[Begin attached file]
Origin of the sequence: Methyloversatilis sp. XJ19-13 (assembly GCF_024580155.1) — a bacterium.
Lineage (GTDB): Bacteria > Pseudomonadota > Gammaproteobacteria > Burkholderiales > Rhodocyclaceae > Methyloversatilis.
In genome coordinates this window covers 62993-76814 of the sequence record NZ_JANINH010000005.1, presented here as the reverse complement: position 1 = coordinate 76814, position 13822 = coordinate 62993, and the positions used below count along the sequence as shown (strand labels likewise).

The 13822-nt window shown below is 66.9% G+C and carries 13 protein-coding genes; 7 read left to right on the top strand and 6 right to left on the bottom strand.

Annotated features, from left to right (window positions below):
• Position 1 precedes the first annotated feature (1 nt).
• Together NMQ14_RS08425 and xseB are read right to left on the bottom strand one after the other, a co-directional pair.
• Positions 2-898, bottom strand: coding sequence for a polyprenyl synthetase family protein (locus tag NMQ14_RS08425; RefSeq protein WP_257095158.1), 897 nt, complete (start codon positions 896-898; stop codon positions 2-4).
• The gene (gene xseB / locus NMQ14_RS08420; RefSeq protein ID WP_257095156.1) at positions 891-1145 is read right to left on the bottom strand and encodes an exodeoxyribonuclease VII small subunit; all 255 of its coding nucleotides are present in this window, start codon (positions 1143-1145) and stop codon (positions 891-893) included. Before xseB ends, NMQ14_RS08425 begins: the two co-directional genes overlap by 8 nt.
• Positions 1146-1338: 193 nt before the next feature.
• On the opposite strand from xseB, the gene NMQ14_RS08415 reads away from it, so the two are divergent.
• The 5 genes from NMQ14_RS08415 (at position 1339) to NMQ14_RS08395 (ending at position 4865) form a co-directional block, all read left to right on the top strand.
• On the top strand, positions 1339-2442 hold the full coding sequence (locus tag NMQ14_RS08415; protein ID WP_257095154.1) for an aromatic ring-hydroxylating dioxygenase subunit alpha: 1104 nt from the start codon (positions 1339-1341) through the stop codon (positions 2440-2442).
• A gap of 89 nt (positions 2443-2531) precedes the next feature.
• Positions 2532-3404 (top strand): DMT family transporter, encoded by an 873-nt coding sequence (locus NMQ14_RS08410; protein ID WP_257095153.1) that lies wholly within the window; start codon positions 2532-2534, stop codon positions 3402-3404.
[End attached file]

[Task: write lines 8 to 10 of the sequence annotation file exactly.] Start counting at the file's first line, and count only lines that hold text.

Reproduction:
• Positions 2-898, bottom strand: coding sequence for a polyprenyl synthetase family protein (locus tag NMQ14_RS08425; RefSeq protein WP_257095158.1), 897 nt, complete (start codon positions 896-898; stop codon positions 2-4).
• The gene (gene xseB / locus NMQ14_RS08420; RefSeq protein ID WP_257095156.1) at positions 891-1145 is read right to left on the bottom strand and encodes an exodeoxyribonuclease VII small subunit; all 255 of its coding nucleotides are present in this window, start codon (positions 1143-1145) and stop codon (positions 891-893) included. Before xseB ends, NMQ14_RS08425 begins: the two co-directional genes overlap by 8 nt.
• Positions 1146-1338: 193 nt before the next feature.